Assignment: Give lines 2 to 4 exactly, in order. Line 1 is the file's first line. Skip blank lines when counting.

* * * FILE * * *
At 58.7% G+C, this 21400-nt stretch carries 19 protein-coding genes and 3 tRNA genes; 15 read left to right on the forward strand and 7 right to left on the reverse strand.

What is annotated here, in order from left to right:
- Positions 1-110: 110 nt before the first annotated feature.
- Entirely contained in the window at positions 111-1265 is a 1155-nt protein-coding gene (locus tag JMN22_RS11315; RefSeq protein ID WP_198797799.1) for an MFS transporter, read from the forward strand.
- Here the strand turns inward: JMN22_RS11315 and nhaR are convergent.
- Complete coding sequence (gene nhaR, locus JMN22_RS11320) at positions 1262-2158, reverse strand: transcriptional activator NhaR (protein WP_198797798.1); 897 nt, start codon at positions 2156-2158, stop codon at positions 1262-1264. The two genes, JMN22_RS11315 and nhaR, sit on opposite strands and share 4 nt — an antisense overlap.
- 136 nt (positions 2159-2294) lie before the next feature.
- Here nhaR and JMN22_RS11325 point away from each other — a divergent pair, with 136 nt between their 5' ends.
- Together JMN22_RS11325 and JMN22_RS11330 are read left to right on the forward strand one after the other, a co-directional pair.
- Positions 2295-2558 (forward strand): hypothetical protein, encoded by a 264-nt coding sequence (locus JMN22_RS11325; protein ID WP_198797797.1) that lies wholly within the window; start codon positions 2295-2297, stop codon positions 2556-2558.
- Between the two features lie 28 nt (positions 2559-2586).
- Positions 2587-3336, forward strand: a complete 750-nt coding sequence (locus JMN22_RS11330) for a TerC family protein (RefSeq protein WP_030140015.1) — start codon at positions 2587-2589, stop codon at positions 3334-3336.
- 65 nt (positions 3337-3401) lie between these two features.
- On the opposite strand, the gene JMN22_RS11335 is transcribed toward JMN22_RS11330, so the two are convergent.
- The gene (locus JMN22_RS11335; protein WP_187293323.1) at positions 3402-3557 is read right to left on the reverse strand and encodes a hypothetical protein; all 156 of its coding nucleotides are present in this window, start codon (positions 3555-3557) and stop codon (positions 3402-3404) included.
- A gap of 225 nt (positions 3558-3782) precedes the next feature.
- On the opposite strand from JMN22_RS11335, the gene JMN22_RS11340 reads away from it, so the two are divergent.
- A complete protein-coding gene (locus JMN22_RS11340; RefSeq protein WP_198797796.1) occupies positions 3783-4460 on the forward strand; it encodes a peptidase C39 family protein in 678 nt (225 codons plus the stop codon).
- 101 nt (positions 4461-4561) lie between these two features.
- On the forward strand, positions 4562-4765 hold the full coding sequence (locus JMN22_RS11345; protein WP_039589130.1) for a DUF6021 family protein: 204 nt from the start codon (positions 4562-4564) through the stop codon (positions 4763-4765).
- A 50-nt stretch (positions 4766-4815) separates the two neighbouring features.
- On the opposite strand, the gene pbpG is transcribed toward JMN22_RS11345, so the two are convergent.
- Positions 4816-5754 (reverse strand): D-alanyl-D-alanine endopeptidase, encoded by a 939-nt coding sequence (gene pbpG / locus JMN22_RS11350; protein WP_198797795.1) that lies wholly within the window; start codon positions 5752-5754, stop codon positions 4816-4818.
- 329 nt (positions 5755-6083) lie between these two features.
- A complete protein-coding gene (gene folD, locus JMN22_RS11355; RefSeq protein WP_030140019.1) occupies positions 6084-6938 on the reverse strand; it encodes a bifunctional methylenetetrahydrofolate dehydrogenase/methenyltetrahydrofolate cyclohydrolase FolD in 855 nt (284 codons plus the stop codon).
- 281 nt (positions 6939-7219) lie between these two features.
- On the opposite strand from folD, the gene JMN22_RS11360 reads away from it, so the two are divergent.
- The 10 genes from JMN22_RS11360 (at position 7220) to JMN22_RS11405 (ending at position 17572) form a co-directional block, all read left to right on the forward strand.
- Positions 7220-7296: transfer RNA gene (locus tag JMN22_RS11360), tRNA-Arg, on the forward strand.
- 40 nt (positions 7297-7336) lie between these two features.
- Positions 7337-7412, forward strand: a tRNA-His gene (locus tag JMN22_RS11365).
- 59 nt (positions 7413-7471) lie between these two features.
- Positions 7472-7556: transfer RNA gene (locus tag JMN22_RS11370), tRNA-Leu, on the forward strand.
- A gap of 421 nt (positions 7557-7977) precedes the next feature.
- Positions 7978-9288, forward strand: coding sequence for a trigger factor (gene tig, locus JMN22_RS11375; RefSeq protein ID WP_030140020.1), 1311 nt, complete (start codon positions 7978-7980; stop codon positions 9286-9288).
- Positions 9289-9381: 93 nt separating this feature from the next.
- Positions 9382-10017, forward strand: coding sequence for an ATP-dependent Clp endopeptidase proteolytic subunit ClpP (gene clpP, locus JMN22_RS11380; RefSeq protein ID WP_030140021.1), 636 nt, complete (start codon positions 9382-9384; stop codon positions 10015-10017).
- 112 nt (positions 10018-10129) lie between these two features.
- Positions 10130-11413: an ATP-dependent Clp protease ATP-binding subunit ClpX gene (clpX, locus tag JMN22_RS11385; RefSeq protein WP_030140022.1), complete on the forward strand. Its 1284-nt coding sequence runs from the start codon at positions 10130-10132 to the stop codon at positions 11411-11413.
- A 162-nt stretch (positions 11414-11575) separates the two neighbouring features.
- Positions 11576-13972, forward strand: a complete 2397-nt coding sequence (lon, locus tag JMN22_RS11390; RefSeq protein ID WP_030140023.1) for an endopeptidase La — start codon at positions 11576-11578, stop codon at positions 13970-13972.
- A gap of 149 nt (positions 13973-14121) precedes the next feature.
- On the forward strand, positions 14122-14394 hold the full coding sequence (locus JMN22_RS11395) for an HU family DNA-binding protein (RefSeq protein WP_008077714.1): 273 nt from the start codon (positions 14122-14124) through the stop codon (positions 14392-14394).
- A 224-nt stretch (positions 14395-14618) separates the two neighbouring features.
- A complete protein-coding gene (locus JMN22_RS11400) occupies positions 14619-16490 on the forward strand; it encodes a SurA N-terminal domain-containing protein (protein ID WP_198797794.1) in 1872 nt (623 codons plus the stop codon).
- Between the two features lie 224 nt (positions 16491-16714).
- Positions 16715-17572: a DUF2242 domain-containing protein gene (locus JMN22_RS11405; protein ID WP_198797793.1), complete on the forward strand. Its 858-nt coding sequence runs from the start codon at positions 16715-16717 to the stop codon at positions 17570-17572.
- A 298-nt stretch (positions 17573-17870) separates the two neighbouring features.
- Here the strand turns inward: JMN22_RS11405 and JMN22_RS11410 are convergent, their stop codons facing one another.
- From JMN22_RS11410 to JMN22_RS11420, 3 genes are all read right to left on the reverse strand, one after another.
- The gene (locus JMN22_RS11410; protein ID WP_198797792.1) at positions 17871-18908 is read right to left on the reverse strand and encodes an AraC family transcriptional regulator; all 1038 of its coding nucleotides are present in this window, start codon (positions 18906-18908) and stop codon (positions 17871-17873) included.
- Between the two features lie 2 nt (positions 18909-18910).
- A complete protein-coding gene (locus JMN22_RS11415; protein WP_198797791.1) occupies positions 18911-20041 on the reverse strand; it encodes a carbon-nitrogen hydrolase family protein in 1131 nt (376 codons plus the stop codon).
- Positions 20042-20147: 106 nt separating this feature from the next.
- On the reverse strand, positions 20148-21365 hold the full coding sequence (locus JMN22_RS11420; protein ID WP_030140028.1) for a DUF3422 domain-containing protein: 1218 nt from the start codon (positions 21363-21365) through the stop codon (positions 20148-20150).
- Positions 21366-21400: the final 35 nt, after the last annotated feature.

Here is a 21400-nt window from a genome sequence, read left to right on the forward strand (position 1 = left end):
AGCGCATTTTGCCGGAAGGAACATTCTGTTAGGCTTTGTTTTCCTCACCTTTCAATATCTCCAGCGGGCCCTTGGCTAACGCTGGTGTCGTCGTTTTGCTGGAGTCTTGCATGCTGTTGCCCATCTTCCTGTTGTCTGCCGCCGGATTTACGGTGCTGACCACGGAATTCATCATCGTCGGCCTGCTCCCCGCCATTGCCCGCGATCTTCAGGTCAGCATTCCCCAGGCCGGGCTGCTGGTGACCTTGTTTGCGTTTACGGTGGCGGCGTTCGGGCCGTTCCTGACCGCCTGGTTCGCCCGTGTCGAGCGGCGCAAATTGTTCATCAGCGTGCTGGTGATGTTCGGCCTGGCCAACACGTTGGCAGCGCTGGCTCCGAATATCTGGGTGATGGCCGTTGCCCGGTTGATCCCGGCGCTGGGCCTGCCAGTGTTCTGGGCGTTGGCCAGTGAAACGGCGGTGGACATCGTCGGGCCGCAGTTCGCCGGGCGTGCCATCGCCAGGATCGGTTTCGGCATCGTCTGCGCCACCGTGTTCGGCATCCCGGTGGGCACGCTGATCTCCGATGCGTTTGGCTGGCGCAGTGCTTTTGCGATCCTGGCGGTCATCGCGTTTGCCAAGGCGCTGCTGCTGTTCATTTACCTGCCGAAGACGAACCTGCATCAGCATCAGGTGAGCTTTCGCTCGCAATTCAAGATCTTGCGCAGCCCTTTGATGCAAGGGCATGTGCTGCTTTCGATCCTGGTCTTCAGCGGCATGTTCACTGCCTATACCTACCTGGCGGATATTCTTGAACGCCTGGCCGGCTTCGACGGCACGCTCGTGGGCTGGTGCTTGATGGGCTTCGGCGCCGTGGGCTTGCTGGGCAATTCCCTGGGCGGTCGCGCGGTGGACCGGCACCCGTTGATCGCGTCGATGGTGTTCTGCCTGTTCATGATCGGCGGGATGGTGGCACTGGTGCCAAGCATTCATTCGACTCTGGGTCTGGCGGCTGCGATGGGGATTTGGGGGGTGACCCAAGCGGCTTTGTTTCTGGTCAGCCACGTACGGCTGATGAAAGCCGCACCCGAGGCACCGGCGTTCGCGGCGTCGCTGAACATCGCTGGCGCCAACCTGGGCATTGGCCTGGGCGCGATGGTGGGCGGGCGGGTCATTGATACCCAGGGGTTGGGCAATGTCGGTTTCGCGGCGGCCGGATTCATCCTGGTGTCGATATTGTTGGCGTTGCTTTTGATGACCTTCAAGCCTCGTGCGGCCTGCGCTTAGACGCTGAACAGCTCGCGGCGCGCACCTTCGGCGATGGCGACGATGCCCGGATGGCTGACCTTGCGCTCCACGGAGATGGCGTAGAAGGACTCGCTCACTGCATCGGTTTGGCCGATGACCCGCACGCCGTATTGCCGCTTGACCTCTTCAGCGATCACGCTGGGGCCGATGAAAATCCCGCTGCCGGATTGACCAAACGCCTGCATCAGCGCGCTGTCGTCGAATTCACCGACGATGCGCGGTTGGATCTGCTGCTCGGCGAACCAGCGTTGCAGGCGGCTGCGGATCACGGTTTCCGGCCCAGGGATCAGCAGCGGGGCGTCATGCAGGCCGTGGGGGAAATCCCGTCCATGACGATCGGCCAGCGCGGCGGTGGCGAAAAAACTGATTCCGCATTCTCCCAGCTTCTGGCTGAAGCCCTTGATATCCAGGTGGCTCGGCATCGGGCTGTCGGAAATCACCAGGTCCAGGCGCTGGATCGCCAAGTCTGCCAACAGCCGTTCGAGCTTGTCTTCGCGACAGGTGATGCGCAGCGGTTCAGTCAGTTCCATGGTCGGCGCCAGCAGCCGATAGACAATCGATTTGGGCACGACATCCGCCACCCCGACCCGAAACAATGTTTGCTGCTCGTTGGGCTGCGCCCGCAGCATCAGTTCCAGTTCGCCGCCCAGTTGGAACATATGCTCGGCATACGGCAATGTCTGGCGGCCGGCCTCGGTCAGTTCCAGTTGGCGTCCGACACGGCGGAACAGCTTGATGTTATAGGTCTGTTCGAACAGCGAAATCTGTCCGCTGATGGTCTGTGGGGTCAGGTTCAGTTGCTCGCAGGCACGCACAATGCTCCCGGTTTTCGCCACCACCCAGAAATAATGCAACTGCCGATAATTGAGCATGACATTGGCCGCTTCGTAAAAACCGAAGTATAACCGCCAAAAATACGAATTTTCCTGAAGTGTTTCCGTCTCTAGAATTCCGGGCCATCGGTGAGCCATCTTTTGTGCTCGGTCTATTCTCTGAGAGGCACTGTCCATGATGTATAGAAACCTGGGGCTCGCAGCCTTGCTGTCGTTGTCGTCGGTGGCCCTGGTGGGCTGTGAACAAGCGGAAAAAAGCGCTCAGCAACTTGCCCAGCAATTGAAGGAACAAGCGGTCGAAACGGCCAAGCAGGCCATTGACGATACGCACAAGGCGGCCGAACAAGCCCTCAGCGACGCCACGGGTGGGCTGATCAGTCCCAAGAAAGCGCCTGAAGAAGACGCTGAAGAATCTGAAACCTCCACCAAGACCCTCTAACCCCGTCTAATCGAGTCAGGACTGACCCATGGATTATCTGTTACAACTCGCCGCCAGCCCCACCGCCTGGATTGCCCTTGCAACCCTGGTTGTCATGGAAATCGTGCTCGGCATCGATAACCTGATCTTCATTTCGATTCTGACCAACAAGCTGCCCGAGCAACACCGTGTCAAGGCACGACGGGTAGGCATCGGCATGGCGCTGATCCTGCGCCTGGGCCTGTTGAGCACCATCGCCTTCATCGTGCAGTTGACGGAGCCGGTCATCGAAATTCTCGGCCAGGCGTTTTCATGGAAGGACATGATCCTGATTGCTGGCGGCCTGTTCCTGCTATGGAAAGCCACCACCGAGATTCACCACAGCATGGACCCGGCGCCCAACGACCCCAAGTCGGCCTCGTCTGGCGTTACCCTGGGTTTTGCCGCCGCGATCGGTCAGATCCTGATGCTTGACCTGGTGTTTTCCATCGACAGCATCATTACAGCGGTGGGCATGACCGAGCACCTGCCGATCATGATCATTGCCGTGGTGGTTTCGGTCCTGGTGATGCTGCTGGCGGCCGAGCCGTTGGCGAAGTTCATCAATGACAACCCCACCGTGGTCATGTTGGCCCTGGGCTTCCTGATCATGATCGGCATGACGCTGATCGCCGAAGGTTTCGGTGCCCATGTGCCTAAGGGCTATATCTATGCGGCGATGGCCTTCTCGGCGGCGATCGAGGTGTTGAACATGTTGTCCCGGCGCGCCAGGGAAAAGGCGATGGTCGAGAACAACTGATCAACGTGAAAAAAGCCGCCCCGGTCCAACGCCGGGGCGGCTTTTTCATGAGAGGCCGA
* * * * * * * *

What is annotated here, in order from left to right:
- Positions 1-110: 110 nt before the first annotated feature.
- Entirely contained in the window at positions 111-1265 is a 1155-nt protein-coding gene (locus tag JMN22_RS11315; RefSeq protein ID WP_198797799.1) for an MFS transporter, read from the forward strand.